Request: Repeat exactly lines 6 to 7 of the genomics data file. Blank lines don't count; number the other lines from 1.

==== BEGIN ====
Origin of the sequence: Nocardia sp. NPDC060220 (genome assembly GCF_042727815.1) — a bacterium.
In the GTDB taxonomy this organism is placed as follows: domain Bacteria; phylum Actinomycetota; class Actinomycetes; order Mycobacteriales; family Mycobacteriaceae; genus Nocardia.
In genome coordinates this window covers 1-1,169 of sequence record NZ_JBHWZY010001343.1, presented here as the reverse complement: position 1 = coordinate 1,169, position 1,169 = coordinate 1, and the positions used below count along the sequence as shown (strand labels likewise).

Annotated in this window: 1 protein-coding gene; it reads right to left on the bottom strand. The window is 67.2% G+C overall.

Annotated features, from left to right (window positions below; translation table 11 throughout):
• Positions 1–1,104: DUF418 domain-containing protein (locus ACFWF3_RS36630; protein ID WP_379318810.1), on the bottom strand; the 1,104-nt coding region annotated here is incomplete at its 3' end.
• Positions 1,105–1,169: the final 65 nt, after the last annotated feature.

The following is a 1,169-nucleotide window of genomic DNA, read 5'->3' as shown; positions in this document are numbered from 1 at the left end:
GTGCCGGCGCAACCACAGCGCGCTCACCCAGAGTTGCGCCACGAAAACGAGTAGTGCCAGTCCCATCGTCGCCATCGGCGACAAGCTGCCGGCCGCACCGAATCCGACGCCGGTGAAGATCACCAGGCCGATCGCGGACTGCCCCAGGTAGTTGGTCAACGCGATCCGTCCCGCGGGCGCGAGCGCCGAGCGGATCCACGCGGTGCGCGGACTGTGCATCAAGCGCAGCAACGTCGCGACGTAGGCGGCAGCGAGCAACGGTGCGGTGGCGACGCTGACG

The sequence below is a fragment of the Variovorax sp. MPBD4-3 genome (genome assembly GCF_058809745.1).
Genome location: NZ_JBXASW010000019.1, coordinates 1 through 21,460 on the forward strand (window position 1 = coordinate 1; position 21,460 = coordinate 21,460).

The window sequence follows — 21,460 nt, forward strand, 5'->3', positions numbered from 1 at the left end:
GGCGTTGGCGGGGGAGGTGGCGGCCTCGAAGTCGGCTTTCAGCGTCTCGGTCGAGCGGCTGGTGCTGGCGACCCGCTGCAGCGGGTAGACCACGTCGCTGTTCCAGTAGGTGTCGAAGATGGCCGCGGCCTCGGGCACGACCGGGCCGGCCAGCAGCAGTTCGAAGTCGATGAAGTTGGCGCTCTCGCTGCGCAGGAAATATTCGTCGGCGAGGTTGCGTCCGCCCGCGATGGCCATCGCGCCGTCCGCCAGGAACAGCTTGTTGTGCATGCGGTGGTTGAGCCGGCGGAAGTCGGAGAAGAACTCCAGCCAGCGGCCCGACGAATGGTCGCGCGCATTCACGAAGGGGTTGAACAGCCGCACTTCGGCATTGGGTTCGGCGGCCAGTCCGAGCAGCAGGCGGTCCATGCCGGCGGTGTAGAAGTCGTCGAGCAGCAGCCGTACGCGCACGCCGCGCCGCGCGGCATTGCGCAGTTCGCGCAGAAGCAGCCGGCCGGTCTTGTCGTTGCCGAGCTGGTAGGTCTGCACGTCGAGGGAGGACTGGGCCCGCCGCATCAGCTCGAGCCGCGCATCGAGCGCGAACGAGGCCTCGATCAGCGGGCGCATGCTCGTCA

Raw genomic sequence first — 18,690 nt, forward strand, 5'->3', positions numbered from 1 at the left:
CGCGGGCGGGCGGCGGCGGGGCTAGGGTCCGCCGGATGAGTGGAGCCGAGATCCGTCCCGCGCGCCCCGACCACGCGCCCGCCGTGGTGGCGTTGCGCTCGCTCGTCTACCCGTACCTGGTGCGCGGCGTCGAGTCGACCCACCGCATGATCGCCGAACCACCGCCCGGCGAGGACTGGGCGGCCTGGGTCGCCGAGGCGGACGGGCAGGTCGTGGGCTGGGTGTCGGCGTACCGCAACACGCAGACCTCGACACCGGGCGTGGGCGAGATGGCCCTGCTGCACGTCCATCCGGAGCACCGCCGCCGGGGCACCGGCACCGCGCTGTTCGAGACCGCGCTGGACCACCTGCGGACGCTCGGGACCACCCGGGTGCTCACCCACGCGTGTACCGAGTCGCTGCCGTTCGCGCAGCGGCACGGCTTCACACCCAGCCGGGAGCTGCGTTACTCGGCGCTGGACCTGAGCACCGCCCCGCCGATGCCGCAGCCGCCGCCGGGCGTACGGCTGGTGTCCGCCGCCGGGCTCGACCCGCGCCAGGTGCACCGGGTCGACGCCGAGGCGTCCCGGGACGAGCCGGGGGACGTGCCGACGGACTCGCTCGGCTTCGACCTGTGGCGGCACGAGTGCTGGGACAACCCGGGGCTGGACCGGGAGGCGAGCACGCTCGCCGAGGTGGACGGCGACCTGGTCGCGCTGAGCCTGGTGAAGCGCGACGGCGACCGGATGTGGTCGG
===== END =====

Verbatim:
• Positions 1–1,104: DUF418 domain-containing protein (locus ACFWF3_RS36630; protein ID WP_379318810.1), on the bottom strand; the 1,104-nt coding region annotated here is incomplete at its 3' end.
• Positions 1,105–1,169: the final 65 nt, after the last annotated feature.